That’s when she won a visa lottery, giving her just 90 days to decide where she would go. She immediately thought of her friend, now husband, Gary Feinberg in Miami. There was a Toni & Guy franchise in Key Biscayne too, so finding work wouldn’t be difficult. Three months later, she had moved in with Feinberg, planning to stay for two weeks.
She never moved out.
Mallon got her license at a small beauty school in South Beach and worked at Toni & Guy. Later, partnering with two other trained hairdressers, Mallon and Feinberg decided to open their own store. At the time, Lincoln Road was essentially uncharted territory, retail-wise; South Beach was a sleepy beach town, and there were just two other salons in the area.
“People thought I had lost my marbles when I told them where we were opening. They were like, 'What? No one is going to find you in there!'” says Mallon.
Over the next 30 years, Mallon’s shop evolved from a small salon called Some Like It Hot to a two-story marvel that featured a store, salon, and spa called Brownes Merchants & Trading. The store was a landmark of the area for decades until Mallon downsized to a side street on Jefferson Avenue where they saved on rent. Now, she says, the staggering rent and rise of e-commerce sites like Amazon and Sephora have forced her to close the shop's doors for good. On May 31, Brownes will finally say goodbye to South Beach.
The cost of doing business is now “too expensive for the business that we’re generating, and also on the street we’re on, we don’t get pedestrians,” says Mallon. “We’re a destination. Next door we have the garage, so there’s nothing beyond us. The store next to us is closed, and then it’s a Coldwell Banker, so people say, 'Eh, there’s nothing there.'”
“They ended up staying the whole day,” Mallon says.
A few days later, Some Like It Hot was featured in Vogue. After that, its success snowballed. Soon the salon expanded to include a Secret Garden Spa next door and began selling exclusive beauty merchandise, landing major brands like Aveda and Kiehl’s. The business was in its prime: Rent was still $400 a month for 500 square feet, and traffic on South Beach was starting to pick up with the opening of Pacific Time restaurant. A year later, in 1995, the business expanded to its best-known location at 841 Lincoln Rd., where an Urban Outfitters sits today. It was a bustling 3,500-square-foot space with a loft that was used as a salon. That's when the name was changed to Brownes.
“'Brownes' was my husband’s idea. He said, 'Let's get something apothecary-like, an old pharmacy name, something from London,'” Mallon says.
The name stuck. And clients like Donatella Versace and Jennifer Lopez were loyal costumers, popping in casually and dropping $2,000 in one night. Business was good, and their creative window displays and convenient location always drew people in. But their building, owned by a small family, sold to investors in New York with big plans for the area.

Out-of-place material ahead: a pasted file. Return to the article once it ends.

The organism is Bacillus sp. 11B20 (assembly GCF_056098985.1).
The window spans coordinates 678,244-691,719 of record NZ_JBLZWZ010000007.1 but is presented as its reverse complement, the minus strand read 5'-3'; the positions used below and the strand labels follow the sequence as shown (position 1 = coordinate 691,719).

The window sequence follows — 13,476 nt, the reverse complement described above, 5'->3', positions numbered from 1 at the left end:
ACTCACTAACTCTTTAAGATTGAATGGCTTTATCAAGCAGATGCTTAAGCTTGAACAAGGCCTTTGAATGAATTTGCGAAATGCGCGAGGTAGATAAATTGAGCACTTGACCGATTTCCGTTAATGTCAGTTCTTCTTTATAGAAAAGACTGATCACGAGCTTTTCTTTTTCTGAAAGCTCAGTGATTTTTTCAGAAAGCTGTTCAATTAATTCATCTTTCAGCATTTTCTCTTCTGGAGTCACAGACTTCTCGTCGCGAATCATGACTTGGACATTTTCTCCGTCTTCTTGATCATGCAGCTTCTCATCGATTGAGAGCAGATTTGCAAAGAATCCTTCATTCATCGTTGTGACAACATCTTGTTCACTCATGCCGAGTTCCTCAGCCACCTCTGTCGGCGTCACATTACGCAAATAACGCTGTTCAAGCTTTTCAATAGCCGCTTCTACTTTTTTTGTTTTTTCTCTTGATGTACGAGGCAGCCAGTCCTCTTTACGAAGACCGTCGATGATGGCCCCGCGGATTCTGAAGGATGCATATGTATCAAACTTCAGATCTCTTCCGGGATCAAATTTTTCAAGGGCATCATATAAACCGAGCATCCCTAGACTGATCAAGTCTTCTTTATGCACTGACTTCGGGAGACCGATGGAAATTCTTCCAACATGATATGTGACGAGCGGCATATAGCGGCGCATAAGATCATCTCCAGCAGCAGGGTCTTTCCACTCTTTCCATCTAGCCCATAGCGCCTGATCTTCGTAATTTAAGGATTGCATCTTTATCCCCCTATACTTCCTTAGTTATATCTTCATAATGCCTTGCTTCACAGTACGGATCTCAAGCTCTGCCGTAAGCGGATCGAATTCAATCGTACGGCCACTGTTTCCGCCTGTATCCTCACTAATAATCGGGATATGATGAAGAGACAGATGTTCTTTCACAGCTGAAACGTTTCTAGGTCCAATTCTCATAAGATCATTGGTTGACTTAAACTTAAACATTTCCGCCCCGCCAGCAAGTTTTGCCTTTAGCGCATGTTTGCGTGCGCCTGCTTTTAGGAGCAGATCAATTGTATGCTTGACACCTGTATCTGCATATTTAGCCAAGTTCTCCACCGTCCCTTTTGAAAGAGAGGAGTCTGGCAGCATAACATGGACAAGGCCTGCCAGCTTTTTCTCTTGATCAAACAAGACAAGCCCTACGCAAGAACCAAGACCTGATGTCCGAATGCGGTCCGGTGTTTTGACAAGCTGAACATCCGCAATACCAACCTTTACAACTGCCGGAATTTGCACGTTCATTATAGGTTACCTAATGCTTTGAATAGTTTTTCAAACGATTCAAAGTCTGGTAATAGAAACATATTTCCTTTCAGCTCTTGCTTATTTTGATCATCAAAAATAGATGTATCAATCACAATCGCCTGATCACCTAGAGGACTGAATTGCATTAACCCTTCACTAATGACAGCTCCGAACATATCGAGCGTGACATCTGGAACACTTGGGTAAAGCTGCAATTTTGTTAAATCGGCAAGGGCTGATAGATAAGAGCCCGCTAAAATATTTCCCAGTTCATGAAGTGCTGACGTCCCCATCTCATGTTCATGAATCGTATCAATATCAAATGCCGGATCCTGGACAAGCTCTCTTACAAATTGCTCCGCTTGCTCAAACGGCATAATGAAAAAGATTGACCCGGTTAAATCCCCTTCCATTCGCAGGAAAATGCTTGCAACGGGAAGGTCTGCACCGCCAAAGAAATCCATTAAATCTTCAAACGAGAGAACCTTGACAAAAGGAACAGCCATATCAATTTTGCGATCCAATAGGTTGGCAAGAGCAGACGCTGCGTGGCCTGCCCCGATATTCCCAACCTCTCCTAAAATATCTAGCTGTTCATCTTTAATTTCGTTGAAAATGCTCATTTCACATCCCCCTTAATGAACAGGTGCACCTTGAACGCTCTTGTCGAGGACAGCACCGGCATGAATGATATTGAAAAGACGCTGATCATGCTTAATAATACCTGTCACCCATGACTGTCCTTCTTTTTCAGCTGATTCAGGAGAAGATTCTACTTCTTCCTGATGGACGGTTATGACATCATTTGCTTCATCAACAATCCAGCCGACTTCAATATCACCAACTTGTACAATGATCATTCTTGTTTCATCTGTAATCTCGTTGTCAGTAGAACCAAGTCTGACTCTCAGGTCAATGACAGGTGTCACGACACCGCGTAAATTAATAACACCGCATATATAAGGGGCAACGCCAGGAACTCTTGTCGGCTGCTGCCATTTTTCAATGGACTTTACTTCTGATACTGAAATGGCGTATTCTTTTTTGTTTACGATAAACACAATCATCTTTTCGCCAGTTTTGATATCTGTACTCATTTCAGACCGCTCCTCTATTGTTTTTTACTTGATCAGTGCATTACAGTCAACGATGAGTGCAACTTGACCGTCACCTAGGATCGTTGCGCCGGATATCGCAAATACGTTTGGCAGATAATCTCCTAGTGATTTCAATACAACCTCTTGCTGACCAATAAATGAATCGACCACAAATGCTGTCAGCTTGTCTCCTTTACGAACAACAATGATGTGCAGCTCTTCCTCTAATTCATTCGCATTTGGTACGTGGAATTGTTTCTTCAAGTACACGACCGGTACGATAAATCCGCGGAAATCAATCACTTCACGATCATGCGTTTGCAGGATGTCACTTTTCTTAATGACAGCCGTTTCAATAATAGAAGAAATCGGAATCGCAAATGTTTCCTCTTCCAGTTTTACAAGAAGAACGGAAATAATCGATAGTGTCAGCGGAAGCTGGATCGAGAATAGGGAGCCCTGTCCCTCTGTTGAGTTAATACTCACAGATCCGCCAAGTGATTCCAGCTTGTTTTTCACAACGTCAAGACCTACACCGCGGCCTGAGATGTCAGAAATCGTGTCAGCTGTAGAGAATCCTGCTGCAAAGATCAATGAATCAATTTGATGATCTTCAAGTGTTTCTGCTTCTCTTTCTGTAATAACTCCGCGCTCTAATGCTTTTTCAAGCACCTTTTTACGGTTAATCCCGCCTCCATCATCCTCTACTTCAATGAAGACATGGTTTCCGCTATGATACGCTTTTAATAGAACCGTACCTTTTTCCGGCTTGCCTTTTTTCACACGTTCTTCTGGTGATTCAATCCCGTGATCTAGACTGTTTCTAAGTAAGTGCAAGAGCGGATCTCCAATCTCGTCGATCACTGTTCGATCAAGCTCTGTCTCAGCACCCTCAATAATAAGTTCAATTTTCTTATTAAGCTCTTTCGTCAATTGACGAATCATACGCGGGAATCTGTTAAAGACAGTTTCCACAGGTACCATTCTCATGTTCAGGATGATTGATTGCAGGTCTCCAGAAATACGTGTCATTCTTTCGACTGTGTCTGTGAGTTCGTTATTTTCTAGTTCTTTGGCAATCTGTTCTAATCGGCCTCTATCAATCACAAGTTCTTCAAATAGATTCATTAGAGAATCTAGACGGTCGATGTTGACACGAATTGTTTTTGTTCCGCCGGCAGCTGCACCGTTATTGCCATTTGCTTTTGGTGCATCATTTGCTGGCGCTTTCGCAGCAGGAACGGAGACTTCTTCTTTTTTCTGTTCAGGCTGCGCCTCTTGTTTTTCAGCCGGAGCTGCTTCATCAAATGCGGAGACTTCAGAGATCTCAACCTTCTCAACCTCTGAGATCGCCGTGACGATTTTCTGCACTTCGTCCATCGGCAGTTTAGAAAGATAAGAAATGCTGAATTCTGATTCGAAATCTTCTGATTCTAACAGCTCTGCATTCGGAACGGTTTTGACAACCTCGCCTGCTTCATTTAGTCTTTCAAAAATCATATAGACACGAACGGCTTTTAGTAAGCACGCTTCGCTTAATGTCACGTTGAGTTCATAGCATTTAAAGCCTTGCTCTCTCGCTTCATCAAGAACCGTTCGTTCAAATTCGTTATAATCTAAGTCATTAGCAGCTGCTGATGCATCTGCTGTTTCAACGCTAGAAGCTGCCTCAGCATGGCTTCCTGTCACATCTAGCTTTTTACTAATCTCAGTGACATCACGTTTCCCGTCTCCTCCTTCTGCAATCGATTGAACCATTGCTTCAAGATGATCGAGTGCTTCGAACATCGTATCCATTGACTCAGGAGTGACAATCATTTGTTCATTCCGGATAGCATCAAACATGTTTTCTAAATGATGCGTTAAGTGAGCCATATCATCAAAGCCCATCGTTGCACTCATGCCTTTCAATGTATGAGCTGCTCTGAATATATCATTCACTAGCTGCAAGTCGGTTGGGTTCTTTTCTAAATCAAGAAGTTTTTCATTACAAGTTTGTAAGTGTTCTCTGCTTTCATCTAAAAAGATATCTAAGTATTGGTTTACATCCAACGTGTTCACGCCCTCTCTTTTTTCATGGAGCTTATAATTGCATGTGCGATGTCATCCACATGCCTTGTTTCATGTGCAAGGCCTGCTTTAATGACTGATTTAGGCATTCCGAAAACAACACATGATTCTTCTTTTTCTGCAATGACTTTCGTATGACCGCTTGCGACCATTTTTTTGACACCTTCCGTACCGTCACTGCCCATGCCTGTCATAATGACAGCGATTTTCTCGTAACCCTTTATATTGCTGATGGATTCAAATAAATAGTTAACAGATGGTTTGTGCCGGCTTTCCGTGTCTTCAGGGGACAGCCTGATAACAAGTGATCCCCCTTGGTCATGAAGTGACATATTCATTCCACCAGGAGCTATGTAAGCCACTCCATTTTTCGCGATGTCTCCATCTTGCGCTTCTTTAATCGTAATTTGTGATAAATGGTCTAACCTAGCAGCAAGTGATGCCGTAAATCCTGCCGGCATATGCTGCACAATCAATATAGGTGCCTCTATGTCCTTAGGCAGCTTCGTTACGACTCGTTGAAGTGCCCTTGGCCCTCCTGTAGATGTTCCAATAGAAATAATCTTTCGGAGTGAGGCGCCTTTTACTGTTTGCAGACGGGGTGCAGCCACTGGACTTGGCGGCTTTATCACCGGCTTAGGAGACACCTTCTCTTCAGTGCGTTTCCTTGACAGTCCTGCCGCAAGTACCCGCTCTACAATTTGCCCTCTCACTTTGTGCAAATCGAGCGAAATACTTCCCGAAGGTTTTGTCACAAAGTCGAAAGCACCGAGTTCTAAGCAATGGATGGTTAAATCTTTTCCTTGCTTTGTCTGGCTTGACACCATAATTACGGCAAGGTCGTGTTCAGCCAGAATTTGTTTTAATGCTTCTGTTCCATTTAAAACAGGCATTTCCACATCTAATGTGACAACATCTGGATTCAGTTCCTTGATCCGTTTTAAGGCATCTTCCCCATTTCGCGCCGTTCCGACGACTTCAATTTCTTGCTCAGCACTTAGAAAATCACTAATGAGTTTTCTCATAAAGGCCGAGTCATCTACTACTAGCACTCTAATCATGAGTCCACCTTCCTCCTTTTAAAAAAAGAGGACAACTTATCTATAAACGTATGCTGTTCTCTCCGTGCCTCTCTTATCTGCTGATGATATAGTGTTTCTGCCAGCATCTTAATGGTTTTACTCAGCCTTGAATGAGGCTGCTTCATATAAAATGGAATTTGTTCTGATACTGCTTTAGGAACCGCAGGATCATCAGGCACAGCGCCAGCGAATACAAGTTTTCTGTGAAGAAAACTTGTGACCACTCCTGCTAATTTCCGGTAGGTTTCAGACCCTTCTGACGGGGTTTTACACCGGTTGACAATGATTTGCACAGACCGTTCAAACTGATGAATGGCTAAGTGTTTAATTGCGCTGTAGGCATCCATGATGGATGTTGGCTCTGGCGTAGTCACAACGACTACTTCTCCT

“They forced our hand. They told us, 'You’re going to have to leave or take the upstairs space,'” Mallon says. “We took out a ridiculous loan and built out the most beautiful spa. It was all upstairs. We had 11,000 square feet total.”
They put a staircase in the middle to connect the two floors, and the whole atmosphere changed. It went from buzzy to too busy, with a cacophony of hair dryers and shoppers canceling the sense of peace. And in 2008, the economy crashed. Weekly clients turned into monthly visitors; manicures and pedicures were a luxury many could no longer afford.
In 2009, in an attempt to drive more business to the salon, Mallon agreed to be featured on the Bravo TV show Tabatha’s Salon Takeover. The show featured salon owner and previous Shear Genius contestant Tabatha Coffey visiting struggling salons across the country and trying to help them get back on track. Mallon assumed it could only help her business. Instead, she says, she was presented unfairly. She ended up with years of hate mail and drowning sales numbers.
“That was one of the worst decisions I ever made,” Mallon says. “They told me they would make me look amazing and I fell for it. I was so stupid.”
After the first day, Mallon knew something was up. She could sense the hostility from the crew and felt like she was being dragged through the mud. The crew visited her home and staged scenes of her texting her employees back at the store. When the show aired, Mallon was the villain who rarely went into the store and only watched the security footage from her home. She says fans of the show took to the internet and began writing fake reviews deriding her business.
“I could never hire anybody again. It made Brownes look so bad,” says Mallon. “The people with me today have worked with me for years.”
There was nothing she could do, she says.
“They took my brand and smashed it to pieces overnight,” Mallon says.
In a few weeks, Mallon will close up shop for good and focus on her catering business. Brownes will join the many casualties of Lincoln Road’s evolution into an outdoor mall.
“I’ll miss the fun and vibes of it all — the clients, the comings and goings. We go in the morning, put the music on. You never know what’s going to happen, who's going to walk in.”
Brownes Merchants & Trading.1688 Jefferson Ave., Miami Beach; 305-538-7544; facebook.com/BrownesBeauty.